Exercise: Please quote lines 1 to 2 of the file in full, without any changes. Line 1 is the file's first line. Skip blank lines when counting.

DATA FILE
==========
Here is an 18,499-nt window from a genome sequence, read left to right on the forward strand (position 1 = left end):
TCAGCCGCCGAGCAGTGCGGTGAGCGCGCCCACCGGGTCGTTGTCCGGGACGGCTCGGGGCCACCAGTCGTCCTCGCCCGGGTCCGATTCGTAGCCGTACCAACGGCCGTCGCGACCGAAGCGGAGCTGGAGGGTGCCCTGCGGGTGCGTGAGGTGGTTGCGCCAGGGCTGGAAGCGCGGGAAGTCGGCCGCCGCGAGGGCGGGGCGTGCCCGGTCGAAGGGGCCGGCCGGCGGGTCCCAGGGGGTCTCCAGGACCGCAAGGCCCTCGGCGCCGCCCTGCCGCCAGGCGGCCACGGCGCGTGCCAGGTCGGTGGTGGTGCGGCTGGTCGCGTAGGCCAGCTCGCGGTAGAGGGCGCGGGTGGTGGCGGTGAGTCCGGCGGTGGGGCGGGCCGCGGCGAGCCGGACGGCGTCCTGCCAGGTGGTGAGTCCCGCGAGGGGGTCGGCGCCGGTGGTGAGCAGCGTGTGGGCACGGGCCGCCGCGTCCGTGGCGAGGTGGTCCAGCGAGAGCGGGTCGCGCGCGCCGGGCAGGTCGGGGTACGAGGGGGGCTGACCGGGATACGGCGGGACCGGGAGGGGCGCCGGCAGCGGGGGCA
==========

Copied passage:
Here is an 18,499-nt window from a genome sequence, read left to right on the forward strand (position 1 = left end):
TCAGCCGCCGAGCAGTGCGGTGAGCGCGCCCACCGGGTCGTTGTCCGGGACGGCTCGGGGCCACCAGTCGTCCTCGCCCGGGTCCGATTCGTAGCCGTACCAACGGCCGTCGCGACCGAAGCGGAGCTGGAGGGTGCCCTGCGGGTGCGTGAGGTGGTTGCGCCAGGGCTGGAAGCGCGGGAAGTCGGCCGCCGCGAGGGCGGGGCGTGCCCGGTCGAAGGGGCCGGCCGGCGGGTCCCAGGGGGTCTCCAGGACCGCAAGGCCCTCGGCGCCGCCCTGCCGCCAGGCGGCCACGGCGCGTGCCAGGTCGGTGGTGGTGCGGCTGGTCGCGTAGGCCAGCTCGCGGTAGAGGGCGCGGGTGGTGGCGGTGAGTCCGGCGGTGGGGCGGGCCGCGGCGAGCCGGACGGCGTCCTGCCAGGTGGTGAGTCCCGCGAGGGGGTCGGCGCCGGTGGTGAGCAGCGTGTGGGCACGGGCCGCCGCGTCCGTGGCGAGGTGGTCCAGCGAGAGCGGGTCGCGCGCGCCGGGCAGGTCGGGGTACGAGGGGGGCTGACCGGGATACGGCGGGACCGGGAGGGGCGCCGGCAGCGGGGGCA